', round(p, 3))] ggp(ggplot(prop, aes(x=look, y=p, color=factor(exp(parameter)), label=txt)) + geom_line() + facet_wrap(~ assert) + xlab('Look') + ylab('Proportion Stopping') + guides(color=guide_legend(title='True OR')) + theme(legend.position = 'bottom'), tooltip='label') prp <- prop[assert == 'Efficacy', ] lookup <- function(n=c(500, 1000), param=log(c(1, 0.7))) { r <- numeric(length(n) * length(param)) i <- 0 for(N in n) { for(pa in param) { i <- i + 1 r[i] <- prp[look == N & abs(parameter - pa) < 1e-5, p] } } r } Sm <- rbind(Sm, data.frame(topic='Power to detect efficacy', cond1 = 'almost unlimited looks', cond2 = 'no futility stopping', cond3 = c(rep('n=500', 2), rep('n=1000', 2)), cond4 = rep(c('OR=1', 'OR=0.7'), 2), amount = lookup(n=c(500, 1000)))) ``` # Simulation to Check Reliability of Evidence at Moment of Stopping The simulations above addressed the question of what might have happened regarding trial stoppage under specific true unknown treatment effects. Now we address the more important question: at the moment of stopping how reliable is the current evidence that was used to make the decision to stop? To do this, as was done [here](https://fharrell.com/post/bayes-seq) we simulate clinical trials more in alignment with how the real world works. We take a sample of true effects and run one clinical trial for each true effect, i.e., one parameter value that is taken to define the data generating process (in addition to the base cell probabilities for the 7-level ordinal outcome). Were the effects drawn from the same prior distribution (log normal distribution for the OR) as the one used during data analysis, the posterior probability at the moment of stopping would mathematically have to be perfectly calibrated. Here we simulate from a slightly different distribution that is less skeptical. The goal of Bayesian analysis is to uncover the unknown parameters that generated our data. So a simulation that is in the Bayesian spirit is one in which we run a randomized trial for each drawn value of the treatment effect, and we run one trial (`nsim=1`) for that value. We sample 3000 log odds ratios from a normal distribution so are running 3000 clinical trials. ```{r simb} # Log odds ratios drawn from a normal distribution with mean 0 and SD 0.5 # Analysis prior for efficacy used 0 and SD 0.354 set.seed(4) nor <- 3000 lors <- rnorm(nor, 0, 0.5) looks <- c(25 : 100, seq(105, 1000, by=5)) if(! file.exists('seqsim2.rds')) { set.seed(5) # estSeqSim took 10.5m for 768,000 model fits print(system.time(est2 <- estSeqSim(lors, looks, gdat, lfit, nsim=1))) saveRDS(est2, 'seqsim2.rds', compress='xz') } else est2 <- readRDS('seqsim2.rds') s <- gbayesSeqSim(est2, asserts=asserts) head(s) attr(s, 'asserts') ``` For each assertion/evidence target subset to studies that ever met the target. Save the posterior probability at the moment at which the target was hit. Compare the average of such probabilities with the proportion of such conclusive studies for which the true unknown parameter value generating the study's data met the criterion. For example, when considering evidence for efficacy as P(OR < 1) = P(log(OR) < 0) > 0.95, find the look at which P first crossed 0.95 and save its posterior probability (which will overshoot the 0.95 a bit) and compute the proportion of true effects (parameter values) for these "early stopping for efficacy" studies that are negative (to estimate the probability of a true treatment benefit). ```{r cal} # Function to compute the first value of x that exceeds a threshold g <- function(x, threshold) { i <- 1 : length(x) first <- min(which(x > threshold)) if(! is.finite(first)) return(Inf) x[first] } w <- data.table(s) ppstop <- w[, .(pp=g(p1, 0.95), first=min(look[p1 > 0.95])), by=.(parameter)] med <- ppstop[is.finite(first), median(first)] pavg <- ppstop[is.finite(pp), mean(pp)] pactual <- ppstop[is.finite(pp), mean(parameter < 0)] rnd <- function(x) round(x, 3) rnd(c(pavg, pactual)) ``` We see that the average posterior probability of efficacy at the moment of stopping for this probability exceeding 0.95 was `r rnd(pavg)` and the estimated true probability of efficacy of `r rnd(pactual)` was even higher than that. So even though we stopped with impressive evidence for any efficacy, the evidence was actually understated under this simulation model. Had the data generating prior been as skeptical as the analysis prior, the two quantities would be identical. The median look at the time of stopping for efficacy for those studies every reaching P > 0.95 was `r med`. Examine the estimated true probability of efficacy for those stopped later than this vs. those stopped earlier. ```{r effearly} ppstop[is.finite(pp), .(proportionTrueEfficacy=mean(parameter < 0)), by=.(belowMedian=first <= med)] ``` The estimate of the true probability of efficacy is larger when stopping at or before observation `r med`. For stopping after `r med`, the effect of prior distribution used in the analysis starts to wear off. Now evaluate calibration of posterior probabilities used for stopping early for inefficacy/harm. ```{r calharm} # Note that each study has a unique parameter since sampled from a continuous dist. ppstop <- w[, .(pp=g(p3, 0.9), first=min(look[p3 > 0.9])), by=.(parameter)] pavg3 <- ppstop[is.finite(pp), mean(pp)] pactual3 <- ppstop[is.finite(pp), mean(parameter > 0)] rnd(c(pavg3, pactual3)) ppstop <- w[, .(pp=g(p4, 0.9), first=min(look[p4 > 0.9])), by=.(parameter)] pavg4 <- ppstop[is.finite(pp), mean(pp)] pactual4 <- ppstop[is.finite(pp), mean(parameter > 0)] rnd(c(pavg4, pactual4)) ``` Recall that we used different priors for assessing evidence for inefficacy/harm, to be careful about stopping early for inefficacy. Especially for the last situation, the analysis priors are more optimistic about the true treatment effect than the distribution used for the population of efficacies we simulated from. We see that the average posterior probability of inefficacy at the moment of stopping for this probability exceeding 0.9 was `r rnd(pavg3)`, and the estimated true probability of inefficacy was `r rnd(pactual3)` when using a flat prior for analysis. When using an optimistic prior (negative mean on the log odds ratio scale), the average probability of inefficacy at the moment of stopping for inefficacy was `r rnd(pavg4)` and the estimated true probability of inefficacy was `r rnd(pactual4)`. # Futility Analysis Typical reasons for stopping a clinical trial early are 1. sufficient evidence for efficacy 1. sufficient evidence for inefficacy/harm 1. futility Futility refers to it being unlikely that even if the study were to proceed to its maximum planned sample size, the probability is low that 1. or 2. would obtain. Futility can be assessed in a formal way using Bayesian posterior predictive distributions, which take into account the limitations of evidence at the time that futility is assessed as well as uncertainty about the future data that have yet to be observed. Futility analysis is the only setting where the planned sample size is considered, when using a Bayesian sequential design. Since we are simulating many clinical trials and are progressively revealing the data up to a planned maximum sample size of 1000 patients, we can easily simulate futility guidance at a certain point in time. For simplicity we consider only 1. above, i.e., we assess futility in such a way as to only consider evidence for efficacy a success and ignore the possibility that we may wish for the trial to provide definitive evidence that a treatment is ineffective or harmful. Suppose that we want to assess futility after 400 patients have completed follow-up, and the ultimate sample size cannot go above 1000. We start with the subset of studies that have not been stopped early for either efficacy or inefficacy. For those studies, record the posterior probability of efficacy at the 400 patient mark. Relate that posterior probability to the probability that a later posterior probability will exceed 0.95, estimating that probability as a function of the 400-patient probability of efficacy using logistic regression on the binary outcome of posterior probability ever exceeding 0.95. We continue to use the second set of simulated trials where the true unknown efficacy odds ratios come from a log normal distribution. ```{r futile} # For each trial compute the lowest sample size at which the efficacy or inefficacy target # was hit. Then keep those trials for which it was not hit by 400 patients u <- w[, .(first = min(look[p1 > 0.95 | p3 > 0.9]), look=look, p1=p1, p3=p3), by=.(parameter)] v <- u[look >= 400 & first > 400, ] length(v[, unique(parameter)]) # number of RCTs remaining # For each simulated study find the first look at which efficacy target hit # R sets the computed sample size to infinity if the target was never hit ef <- v[, .(efirst = min(look[p1 > 0.95]), pcurrent=p1[look == 400]), by=.(parameter)] ``` ```{r futile2,results='asis',cap='Logistic model estimates of the probability having sufficient evidence for efficacy by the planned study end, given the posterior probability of efficacy at n=400'} dd <- datadist(ef); options(datadist='dd') f <- lrm(is.finite(efirst) ~ rcs(qlogis(pcurrent), 4), data=ef) f P <- Predict(f, pcurrent, fun=plogis) xl <- 'P(OR < 1) at 400th Patient' yl <- 'P(P(OR < 1) > 0.95) by 1000th Patient' switch(outfmt, pdf = ggplot(P, xlab=xl, ylab=yl), html = plotp(P, xlab=xl, ylab=yl)) ``` For there to be a 0.5 chance of hitting efficacy evidence target by the planned study end, the posterior probability of efficacy after 400 patients would have to exceed 0.75. For at least a 0.125 chance of finding efficacy, the posterior probability at 400 would have to exceed 0.5, which is almost the same as saying that the treatment effect needs to be pointing in the right direction. To have at least a 0.25 chance of finding efficacy, the current posterior probability would have to exceed 0.625. Now repeat the calculations from the standpoint of the futility assessment being made after 700 patients have completed follow-up. ```{r futile3} # For each trial compute the lowest sample size at which the efficacy or inefficacy target # was hit. Then keep those trials for which it was not hit by 700 patients v <- u[look >= 700 & first > 700, ] length(v[, unique(parameter)]) # number of RCTs remaining # For each simulated study find the first look at which efficacy target hit ef <- v[, .(efirst = min(look[p1 > 0.95]), pcurrent=p1[look == 700]), by=.(parameter)] ``` ```{r futile4,results='asis',cap='Logistic model estimates of the probability having sufficient evidence for efficacy by the planned study end, given the posterior probability of efficacy at n=700'} dd <- datadist(ef); options(datadist='dd') f <- lrm(is.finite(efirst) ~ rcs(qlogis(pcurrent), 4), data=ef) f P <- Predict(f, pcurrent, fun=plogis, conf.int=FALSE) xl <- 'P(OR < 1) at 700th Patient' yl <- 'P(P(OR < 1) > 0.95) by 1000th Patient' switch(outfmt, pdf = ggplot(P, xlab=xl, ylab=yl), html = plotp(P, xlab=xl, ylab=yl)) ``` There are only `r f$freq['TRUE']` RCTs that later hit the efficacy target when neither it nor the inefficacy target were hit by 700 patients, so more simulations may be needed to get reliable estimates. But it can be seen that the current (at 700 patients) posterior probability needs to be larger to have a reasonable chance of reaching an efficacy conclusion than it had to be after only 400 patients. # Operating Characteristics With Less Frequent Looks Instead of looking almost continuously, let's determine the operating characteristics under a sequential design in which the maximum sample size is 1000 patients, the first look as after 100 patients have been followed, and a look is taken every 100 patients after that. Unlike earlier simulations we add a twist: only count simulated trials that did not stop previously for futility. ```{r simrunless,cap='Bayesian power when looks are made only after every 100 patients and when no early stopping for futility is allowed'} ors <- seq(0.4, 1.25, by=0.05) looks <- seq(100, 1000, by=100) if(! file.exists('seqsimless.rds')) { set.seed(5) est <- estSeqSim(log(ors), looks, gdat, lfit, nsim=500) saveRDS(est, 'seqsimless.rds', compress='xz') } else est <- readRDS('seqsimless.rds') s <- gbayesSeqSim(est, asserts=asserts) head(s) w <- data.table(s) w <- melt(w, measure.vars=list(ps, paste0('mean', 1:4), paste0('sd', 1:4)), variable.name='assert', value.name=c('p', 'mean', 'sd')) w[, assert := alabels[assert]] head(w) w[, target := target[assert]] # spreads targets to all rows u <- w[, .(hit = 1*(cumsum(p > target) > 0), look=look), by=.(sim, parameter, assert)] ors <- round(exp(u$parameter), 2) us <- u[ors == round(ors, 1), ] # subset data table with OR incremented by 0.1 prop <- us[, .(p=mean(hit)), by=.(parameter, look, assert)] prop[, txt := paste0(assert, '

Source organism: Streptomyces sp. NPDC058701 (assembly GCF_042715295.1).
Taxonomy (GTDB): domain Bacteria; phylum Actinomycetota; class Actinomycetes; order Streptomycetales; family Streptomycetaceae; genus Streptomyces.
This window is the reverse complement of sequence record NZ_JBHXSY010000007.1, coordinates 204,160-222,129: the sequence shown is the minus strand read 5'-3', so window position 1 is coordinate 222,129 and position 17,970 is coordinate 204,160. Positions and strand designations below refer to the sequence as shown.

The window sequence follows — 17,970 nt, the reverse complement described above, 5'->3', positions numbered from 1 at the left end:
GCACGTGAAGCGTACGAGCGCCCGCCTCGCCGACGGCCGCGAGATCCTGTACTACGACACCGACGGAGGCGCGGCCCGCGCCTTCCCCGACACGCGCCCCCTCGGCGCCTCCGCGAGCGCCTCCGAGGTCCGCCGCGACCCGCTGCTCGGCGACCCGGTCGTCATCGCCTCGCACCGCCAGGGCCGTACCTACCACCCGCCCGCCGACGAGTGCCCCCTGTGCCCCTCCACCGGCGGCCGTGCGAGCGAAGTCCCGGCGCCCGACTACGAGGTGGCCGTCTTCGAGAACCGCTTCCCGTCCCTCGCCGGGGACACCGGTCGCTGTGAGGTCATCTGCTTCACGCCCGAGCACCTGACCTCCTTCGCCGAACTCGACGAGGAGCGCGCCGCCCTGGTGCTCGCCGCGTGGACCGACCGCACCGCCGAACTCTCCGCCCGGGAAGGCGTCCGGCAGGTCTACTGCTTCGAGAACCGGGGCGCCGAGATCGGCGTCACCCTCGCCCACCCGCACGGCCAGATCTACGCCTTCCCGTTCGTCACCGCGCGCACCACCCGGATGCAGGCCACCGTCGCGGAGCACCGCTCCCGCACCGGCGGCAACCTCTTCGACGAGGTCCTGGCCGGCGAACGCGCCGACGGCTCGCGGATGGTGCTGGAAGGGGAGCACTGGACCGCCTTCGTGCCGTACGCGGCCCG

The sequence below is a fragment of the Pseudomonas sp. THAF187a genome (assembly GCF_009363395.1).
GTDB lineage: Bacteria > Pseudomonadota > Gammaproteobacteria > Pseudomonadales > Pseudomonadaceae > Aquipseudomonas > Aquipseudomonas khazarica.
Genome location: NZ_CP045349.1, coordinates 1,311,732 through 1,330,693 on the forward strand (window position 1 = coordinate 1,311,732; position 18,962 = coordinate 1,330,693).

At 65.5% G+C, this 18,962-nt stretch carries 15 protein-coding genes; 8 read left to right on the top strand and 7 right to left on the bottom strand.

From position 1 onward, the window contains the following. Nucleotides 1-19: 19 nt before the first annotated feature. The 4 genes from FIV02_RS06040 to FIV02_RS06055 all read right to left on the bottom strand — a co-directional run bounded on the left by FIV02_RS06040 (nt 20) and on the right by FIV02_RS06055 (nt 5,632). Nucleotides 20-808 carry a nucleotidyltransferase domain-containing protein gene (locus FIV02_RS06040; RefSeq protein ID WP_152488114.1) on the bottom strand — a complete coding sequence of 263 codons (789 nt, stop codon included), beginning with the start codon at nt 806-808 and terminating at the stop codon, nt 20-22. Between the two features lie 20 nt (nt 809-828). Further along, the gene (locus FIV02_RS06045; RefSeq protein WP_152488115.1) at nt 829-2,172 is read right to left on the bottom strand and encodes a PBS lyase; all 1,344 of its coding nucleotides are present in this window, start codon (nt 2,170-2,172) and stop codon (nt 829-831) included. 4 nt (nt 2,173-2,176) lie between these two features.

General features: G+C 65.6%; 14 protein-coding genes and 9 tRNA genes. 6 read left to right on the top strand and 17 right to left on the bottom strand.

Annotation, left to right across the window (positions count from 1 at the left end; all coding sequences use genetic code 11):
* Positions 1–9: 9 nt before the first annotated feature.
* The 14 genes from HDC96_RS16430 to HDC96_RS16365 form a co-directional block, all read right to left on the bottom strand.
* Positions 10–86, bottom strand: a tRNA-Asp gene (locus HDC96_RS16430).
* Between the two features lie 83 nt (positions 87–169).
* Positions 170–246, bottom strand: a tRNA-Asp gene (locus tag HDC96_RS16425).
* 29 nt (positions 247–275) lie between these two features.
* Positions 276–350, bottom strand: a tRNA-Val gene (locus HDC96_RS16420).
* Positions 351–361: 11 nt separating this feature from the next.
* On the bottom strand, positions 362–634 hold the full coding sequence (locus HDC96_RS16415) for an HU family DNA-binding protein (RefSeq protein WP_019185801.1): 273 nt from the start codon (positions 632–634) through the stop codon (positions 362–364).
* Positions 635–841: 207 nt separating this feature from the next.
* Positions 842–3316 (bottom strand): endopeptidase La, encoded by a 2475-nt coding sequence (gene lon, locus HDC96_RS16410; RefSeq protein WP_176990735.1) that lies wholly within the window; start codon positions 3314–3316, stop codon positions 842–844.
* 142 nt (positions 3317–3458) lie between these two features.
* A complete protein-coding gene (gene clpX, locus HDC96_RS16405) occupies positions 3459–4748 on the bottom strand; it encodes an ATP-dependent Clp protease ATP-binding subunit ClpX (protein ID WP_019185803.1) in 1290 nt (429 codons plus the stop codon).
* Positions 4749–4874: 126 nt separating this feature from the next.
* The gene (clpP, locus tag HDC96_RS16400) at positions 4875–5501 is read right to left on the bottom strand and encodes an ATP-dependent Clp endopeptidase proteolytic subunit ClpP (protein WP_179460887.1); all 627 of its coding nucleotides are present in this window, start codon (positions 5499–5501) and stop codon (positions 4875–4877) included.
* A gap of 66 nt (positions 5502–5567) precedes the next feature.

OR:', exp(parameter), '